HAYNES® 214® alloy (UNS N07214) is a nickel - chromium-aluminum-iron alloy, designed to provide the optimum in high-temperature oxidation resistance for a wrought austenitic material, while at the same time allowing for conventional forming and joining. Intended principally for use at temperatures of 1750°F (955°C) and above, 214® alloy exhibits resistance to oxidation that far exceeds virtually all conventional heat-resistant wrought alloys at these temperatures. This is attributable to the formation of a tightly adherent Al2O3-type protective oxide scale, which forms in preference to chromium oxide scales at these high temperatures. At temperatures below 1750°F (955°C), 214® alloy develops an oxide scale which is a mixture of chromium and aluminum oxides. This mixed scale is somewhat less protective, but still affords 214® alloy oxidation resistance equal to the best nickel-base alloys. The higher temperature Al2O3 - type scale which 214® alloy forms also provides the alloy with excellent resistance to carburization, nitriding and corrosion in chlorine-bearing oxidizing environments.
HAYNES® 214® alloy, like many high aluminum content nickel-base alloys that are intended to be age-hardened by intermediate temperature heat treatment, will exhibit age-hardening as a result of the formation of a second phase, gamma prime (Ni3Al), if exposed at temperatures in the range of 1100 - 1700°F (595 - 925°C). As a consequence of this, 214® alloy is susceptible to strain-age cracking when highly stressed, highly-restrained, welded components are slowly heated through the intermediate temperature regime. The keys to avoiding this problem are to minimize weldment restraint through appropriate component design, and/or heat rapidly through the 1100 - 1700°F (595 - 925°C) temperature range during post-fabrication heat treatment (or first-use heat-up).
With the exception of the above consideration, HAYNES® 214® alloy does exhibit good forming and welding characteristics. It may be forged or otherwise hot-worked, providing it is held at 2100°F (1150°C) for a time sufficient to bring the entire piece to temperature. Its room temperature tensile ductility is also high enough to allow the alloy to be formed by cold working. All cold or hot-worked parts should be annealed and rapidly cooled in order to restore the best balance of properties.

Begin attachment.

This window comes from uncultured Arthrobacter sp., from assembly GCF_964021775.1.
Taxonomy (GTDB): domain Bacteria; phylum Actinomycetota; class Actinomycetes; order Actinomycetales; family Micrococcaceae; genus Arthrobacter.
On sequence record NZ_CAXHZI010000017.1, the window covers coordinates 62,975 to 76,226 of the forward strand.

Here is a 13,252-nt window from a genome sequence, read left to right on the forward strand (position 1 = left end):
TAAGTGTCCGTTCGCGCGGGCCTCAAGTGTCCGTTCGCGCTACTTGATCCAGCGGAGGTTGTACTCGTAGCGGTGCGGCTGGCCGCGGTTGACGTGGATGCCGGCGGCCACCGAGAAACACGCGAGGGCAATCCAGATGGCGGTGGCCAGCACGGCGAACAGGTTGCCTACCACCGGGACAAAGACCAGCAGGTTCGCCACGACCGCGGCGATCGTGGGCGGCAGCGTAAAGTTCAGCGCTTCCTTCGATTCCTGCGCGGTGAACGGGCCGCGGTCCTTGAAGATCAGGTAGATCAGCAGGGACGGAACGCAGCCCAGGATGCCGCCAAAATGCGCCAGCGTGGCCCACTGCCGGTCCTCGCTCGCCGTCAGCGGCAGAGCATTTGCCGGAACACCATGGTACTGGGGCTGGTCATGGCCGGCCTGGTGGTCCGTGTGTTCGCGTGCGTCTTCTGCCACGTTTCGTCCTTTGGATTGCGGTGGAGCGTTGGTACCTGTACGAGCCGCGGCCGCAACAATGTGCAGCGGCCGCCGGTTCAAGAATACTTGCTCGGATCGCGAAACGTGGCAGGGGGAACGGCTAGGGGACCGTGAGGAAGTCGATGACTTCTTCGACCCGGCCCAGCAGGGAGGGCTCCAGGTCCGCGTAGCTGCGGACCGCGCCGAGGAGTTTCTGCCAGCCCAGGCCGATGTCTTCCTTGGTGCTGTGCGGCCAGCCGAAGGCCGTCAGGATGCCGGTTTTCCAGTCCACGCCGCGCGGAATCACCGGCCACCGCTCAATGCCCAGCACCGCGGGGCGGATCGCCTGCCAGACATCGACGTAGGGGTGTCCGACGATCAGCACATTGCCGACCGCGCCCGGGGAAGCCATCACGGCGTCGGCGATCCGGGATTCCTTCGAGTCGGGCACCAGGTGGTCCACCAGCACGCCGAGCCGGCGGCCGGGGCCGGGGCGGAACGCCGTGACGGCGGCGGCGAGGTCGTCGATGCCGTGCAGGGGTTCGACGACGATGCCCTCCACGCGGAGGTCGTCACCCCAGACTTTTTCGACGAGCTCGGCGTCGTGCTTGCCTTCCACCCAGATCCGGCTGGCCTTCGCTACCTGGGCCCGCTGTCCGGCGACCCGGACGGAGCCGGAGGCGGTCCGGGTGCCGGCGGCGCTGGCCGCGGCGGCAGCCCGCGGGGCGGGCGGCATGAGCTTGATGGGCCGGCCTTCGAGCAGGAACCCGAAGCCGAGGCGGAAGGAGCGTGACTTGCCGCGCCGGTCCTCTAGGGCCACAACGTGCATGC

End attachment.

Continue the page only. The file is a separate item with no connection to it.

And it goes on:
The alloy can be welded by a variety of techniques, including gas tungsten arc (TIG), gas metal arc (MIG) or shielded metal arc (coated electrode) welding.
HAYNES® 214® alloy is furnished in the solution heat-treated condition, unless otherwise specified. The alloy is normally solution heat-treated at 2000°F (1095°C) and rapidly cooled or quenched for optimum properties. Heat treating at temperatures below the solution heat-treating temperature will result in grain boundary carbide precipitation and, below 1750°F (955°C), precipitation of gamma prime phase. Such lower temperature age-hardening heat treatments are not suggested.
HAYNES® 214® alloy combines properties which make it very suitable for service in relatively low-stress, high temperature oxidizing environments, where the utmost in resistance to oxidation or scale exfoliation is needed. Its resistance to such environments persists to temperatures as high as 2400°F (1315°C), although strength limitations may apply. Applications can include “Clean Firing” uses such as mesh belts, trays and fixtures for firing of pottery and fine china, and the heat treatment of electronic devices and technical grade ceramics. In the gas turbine industry, 214® alloy is used for foil construction honeycomb seals, combustor splash plates, and other static oxidation - limited parts. The automotive industry has applications for 214® alloy in catalytic converter internals, and it is used as a burner cup material in auxiliary heaters for military vehicles. In the industrial heating market, 214® alloy is used for highly specialized applications such as refractory anchors, furnace flame hoods, and rotary calciners for processing chloride compounds. It is also used for parts in high temperature chlorine-contaminated environments, such as hospital waste incinerator internals.